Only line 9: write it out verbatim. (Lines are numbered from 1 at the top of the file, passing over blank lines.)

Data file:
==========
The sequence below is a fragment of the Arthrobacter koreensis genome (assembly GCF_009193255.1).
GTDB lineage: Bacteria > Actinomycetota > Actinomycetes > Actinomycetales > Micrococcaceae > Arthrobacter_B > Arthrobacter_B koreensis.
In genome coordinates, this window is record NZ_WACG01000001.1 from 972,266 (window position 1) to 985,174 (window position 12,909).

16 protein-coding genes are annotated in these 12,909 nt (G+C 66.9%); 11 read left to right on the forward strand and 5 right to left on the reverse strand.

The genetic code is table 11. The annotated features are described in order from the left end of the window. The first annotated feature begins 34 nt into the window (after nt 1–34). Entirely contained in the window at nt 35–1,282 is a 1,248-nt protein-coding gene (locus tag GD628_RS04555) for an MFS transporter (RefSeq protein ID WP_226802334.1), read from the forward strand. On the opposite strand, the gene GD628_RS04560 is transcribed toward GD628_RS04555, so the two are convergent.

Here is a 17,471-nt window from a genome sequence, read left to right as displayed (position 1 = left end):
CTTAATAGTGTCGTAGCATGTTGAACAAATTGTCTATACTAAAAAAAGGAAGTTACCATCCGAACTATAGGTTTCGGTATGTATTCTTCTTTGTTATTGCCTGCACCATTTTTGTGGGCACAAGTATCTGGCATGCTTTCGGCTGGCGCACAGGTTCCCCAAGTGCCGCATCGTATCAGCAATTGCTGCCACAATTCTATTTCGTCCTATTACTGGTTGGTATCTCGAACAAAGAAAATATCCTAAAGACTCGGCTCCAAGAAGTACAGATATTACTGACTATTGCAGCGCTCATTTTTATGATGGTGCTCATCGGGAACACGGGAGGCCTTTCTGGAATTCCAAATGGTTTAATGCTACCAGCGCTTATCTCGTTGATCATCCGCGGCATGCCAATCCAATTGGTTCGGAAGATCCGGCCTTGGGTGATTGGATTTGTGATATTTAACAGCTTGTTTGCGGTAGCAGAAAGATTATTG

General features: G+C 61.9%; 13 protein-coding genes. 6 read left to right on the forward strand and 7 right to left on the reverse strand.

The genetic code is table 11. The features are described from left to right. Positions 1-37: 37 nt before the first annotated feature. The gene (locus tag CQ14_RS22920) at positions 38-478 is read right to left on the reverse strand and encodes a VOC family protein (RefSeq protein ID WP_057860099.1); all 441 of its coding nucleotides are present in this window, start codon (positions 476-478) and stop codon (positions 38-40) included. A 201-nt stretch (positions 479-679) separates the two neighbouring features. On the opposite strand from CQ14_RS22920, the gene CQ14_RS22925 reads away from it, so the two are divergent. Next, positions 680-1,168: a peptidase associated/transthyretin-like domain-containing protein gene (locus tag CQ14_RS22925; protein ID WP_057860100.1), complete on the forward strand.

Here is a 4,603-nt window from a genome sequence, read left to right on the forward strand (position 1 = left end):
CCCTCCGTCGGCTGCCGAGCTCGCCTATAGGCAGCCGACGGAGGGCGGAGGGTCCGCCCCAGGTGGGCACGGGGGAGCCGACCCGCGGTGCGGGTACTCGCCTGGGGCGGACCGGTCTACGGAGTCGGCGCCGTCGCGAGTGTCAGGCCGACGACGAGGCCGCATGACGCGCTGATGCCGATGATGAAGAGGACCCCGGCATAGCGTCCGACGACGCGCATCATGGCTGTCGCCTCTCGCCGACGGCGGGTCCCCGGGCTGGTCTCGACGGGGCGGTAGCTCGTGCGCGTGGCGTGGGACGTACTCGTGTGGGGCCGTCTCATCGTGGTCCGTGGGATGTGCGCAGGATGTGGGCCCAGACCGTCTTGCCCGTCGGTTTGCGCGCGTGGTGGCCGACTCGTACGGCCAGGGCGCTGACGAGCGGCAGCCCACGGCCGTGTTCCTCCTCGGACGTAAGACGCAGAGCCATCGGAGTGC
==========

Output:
The genetic code is table 11. The features are described from left to right. Positions 1-37: 37 nt before the first annotated feature. The gene (locus tag CQ14_RS22920) at positions 38-478 is read right to left on the reverse strand and encodes a VOC family protein (RefSeq protein ID WP_057860099.1); all 441 of its coding nucleotides are present in this window, start codon (positions 476-478) and stop codon (positions 38-40) included. A 201-nt stretch (positions 479-679) separates the two neighbouring features. On the opposite strand from CQ14_RS22920, the gene CQ14_RS22925 reads away from it, so the two are divergent. Next, positions 680-1,168: a peptidase associated/transthyretin-like domain-containing protein gene (locus tag CQ14_RS22925; protein ID WP_057860100.1), complete on the forward strand.